In search of rat stem Leydig cells: Identification, isolation, and lineage-specific development (PDF)
Ge,Renshan; Dong,Qiang; Sottas,Chantal M.; Papadopoulos,Vassilios; Zirkin,Barry R.; Hardy,Matthew P.
Proceedings of the National Academy of Sciences of the United States of America 103(8): 2719-2724
Publication date: 2006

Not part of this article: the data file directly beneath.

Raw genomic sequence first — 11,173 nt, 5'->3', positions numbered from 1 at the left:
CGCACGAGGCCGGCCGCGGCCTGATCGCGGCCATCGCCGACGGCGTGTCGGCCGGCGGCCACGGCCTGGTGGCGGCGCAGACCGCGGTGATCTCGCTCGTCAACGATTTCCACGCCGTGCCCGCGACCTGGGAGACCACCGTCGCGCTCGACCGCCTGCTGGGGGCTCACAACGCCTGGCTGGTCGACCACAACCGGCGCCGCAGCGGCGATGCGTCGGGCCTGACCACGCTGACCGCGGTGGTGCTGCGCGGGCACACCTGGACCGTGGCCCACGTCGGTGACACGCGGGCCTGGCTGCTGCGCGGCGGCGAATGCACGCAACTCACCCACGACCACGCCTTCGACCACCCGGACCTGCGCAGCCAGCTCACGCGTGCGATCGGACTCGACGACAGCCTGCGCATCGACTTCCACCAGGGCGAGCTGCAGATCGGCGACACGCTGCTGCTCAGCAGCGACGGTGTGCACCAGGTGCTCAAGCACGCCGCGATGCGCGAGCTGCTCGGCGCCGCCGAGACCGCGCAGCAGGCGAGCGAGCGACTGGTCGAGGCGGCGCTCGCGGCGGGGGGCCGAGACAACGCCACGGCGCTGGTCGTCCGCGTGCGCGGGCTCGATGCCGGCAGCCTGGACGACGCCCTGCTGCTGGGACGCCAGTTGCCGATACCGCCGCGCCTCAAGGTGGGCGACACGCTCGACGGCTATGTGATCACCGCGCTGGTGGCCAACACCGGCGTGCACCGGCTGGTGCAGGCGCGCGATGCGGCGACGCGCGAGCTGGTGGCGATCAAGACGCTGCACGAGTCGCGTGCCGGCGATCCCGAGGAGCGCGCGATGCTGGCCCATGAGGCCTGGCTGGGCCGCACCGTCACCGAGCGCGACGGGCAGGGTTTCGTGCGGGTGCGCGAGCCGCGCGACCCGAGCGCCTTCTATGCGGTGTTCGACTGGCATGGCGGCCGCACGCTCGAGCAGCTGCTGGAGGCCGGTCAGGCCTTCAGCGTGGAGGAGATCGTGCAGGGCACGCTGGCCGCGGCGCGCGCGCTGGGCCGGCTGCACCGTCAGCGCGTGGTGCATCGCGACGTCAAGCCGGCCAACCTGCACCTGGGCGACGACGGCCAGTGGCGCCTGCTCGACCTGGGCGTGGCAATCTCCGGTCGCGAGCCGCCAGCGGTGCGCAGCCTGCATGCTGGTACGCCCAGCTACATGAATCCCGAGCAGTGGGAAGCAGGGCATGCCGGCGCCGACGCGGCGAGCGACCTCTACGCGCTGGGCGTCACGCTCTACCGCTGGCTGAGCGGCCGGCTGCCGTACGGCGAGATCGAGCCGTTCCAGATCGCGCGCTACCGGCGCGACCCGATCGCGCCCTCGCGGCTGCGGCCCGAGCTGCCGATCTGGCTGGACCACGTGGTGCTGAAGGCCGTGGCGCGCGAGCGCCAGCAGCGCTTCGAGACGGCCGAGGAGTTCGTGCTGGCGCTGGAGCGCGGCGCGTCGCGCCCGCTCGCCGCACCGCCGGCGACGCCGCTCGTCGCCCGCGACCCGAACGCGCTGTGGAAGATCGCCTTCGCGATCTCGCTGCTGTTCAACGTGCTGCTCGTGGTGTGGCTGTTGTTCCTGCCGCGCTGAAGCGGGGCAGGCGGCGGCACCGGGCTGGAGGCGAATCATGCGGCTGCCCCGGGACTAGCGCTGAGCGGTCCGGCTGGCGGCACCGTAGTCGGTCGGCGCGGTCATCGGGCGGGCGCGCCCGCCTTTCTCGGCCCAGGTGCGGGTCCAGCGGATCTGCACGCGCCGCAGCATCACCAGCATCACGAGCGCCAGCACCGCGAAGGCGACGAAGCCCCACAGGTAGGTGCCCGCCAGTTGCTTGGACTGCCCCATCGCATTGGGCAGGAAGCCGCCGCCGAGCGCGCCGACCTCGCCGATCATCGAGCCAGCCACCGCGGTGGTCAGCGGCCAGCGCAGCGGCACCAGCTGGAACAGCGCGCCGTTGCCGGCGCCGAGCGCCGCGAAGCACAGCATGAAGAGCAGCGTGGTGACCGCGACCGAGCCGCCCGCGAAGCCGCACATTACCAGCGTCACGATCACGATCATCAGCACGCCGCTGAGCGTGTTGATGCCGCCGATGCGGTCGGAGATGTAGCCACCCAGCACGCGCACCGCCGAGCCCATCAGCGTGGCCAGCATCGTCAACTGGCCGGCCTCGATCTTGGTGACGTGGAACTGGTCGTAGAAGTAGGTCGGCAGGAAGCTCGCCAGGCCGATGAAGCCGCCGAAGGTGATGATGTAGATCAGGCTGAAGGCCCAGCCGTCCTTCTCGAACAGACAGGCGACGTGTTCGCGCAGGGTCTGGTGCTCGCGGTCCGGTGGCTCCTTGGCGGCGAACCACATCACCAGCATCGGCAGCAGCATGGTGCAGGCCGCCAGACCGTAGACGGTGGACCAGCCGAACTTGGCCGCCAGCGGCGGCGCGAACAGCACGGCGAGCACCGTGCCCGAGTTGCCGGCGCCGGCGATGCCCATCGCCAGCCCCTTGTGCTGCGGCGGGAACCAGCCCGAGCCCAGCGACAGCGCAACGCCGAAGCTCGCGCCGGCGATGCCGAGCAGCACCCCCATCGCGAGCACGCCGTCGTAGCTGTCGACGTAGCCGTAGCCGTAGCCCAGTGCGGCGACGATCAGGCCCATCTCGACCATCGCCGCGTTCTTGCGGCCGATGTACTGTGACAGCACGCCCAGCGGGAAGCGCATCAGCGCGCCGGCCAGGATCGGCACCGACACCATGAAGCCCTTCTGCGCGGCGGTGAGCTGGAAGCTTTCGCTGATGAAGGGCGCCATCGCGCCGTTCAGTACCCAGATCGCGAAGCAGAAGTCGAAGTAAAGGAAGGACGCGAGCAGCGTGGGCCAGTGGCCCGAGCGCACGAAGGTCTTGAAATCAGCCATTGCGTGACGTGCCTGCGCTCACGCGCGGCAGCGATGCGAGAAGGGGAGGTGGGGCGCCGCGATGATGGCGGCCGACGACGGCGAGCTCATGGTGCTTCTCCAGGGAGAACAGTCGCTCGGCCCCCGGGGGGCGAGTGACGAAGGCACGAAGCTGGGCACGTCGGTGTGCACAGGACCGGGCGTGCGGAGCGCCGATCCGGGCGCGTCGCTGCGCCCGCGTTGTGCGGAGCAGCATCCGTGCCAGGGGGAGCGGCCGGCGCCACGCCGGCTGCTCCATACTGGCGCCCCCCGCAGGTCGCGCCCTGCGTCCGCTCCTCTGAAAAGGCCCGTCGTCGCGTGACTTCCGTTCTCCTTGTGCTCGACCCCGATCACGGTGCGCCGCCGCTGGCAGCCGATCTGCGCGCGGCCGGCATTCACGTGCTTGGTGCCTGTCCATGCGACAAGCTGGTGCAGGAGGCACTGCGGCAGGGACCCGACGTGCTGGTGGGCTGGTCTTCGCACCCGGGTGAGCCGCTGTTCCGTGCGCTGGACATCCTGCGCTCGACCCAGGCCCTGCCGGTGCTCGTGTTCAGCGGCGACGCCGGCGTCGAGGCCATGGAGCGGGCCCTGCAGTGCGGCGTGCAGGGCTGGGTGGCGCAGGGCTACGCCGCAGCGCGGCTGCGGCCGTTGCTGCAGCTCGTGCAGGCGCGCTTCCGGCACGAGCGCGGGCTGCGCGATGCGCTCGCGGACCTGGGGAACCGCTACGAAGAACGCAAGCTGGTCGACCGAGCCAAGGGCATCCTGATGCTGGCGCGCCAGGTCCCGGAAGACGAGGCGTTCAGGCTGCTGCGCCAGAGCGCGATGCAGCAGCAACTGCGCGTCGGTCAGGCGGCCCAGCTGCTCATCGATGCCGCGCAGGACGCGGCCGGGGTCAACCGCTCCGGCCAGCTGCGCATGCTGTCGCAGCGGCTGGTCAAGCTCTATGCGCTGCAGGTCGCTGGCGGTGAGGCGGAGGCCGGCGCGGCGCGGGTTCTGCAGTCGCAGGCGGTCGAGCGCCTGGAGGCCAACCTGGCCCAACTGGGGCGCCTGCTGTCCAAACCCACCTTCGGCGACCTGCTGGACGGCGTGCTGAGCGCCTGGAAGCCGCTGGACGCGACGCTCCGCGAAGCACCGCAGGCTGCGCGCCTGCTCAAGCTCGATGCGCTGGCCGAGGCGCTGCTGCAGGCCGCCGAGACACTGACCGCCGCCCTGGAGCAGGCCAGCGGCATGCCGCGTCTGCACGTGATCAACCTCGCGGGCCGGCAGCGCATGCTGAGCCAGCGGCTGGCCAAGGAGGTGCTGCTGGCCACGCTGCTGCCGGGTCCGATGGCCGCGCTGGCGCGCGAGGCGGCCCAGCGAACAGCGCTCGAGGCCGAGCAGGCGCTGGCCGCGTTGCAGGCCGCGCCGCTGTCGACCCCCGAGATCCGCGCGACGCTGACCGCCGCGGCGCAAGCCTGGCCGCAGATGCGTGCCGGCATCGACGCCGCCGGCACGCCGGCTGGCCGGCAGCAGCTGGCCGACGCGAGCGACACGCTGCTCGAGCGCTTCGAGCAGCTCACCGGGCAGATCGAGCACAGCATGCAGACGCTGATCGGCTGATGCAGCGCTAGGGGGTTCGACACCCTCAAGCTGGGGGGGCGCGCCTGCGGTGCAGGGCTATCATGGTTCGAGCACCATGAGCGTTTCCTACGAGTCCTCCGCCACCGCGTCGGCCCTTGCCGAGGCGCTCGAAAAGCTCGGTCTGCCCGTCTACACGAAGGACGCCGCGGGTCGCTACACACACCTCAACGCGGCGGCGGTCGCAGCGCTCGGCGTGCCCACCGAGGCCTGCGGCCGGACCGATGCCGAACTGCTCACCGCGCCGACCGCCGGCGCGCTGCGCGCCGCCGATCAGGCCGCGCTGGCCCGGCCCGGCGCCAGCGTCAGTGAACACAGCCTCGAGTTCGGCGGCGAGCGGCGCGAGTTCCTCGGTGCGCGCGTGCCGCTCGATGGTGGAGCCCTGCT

Leydig cells (LCs) are thought to differentiate from spindle-shaped precursor cells that exhibit some aspects of differentiated function, including 3ß-hydroxysteroid dehydrogenase (3ßHSD) activity. The precursor cells ultimately derive from undifferentiated stem LCs (SLCs), which are postulated to be present in testes before the onset of precursor cell differentiation. We searched for cells in the neonatal rat testis with the abilities to: (i) proliferate and expand indefinitely in vitro (self renew); (ii) differentiate (i.e., 3ßHSD and ultimately synthesize testosterone); and (iii) when transplanted into host rat testes, colonize the interstitium and subsequently differentiate in vivo. At one week postpartum, spindle-shaped cells were seen in the testicular interstitium that differed from the precursor cells in that they were 3ßHSD-negative, luteinizing hormone (LH) receptor (LHR)-negative, and platelet-derived growth factor receptor a (PDGFRa)-positive. These cells were purified from the testes of one-week-old rats. The cells contained proteins known to be involved in LC development, including GATA4, c-kit receptor, and leukemia inhibitory factor receptor. The putative SLCs expanded over the course of six months while remaining undifferentiated. When treated in media that contained thyroid hormone, insulin-like growth factor I, and LH, 40 percent of the putative SLCs came to express 3ßHSD and to synthesize testosterone. When transplanted into host rat testes from which LCs had been eliminated, the putative SLCs colonized the interstitium and subsequently expressed 3ßHSD, demonstrating their ability to differentiate in vivo. We conclude that these cells are likely to be the sought-after SLCs.
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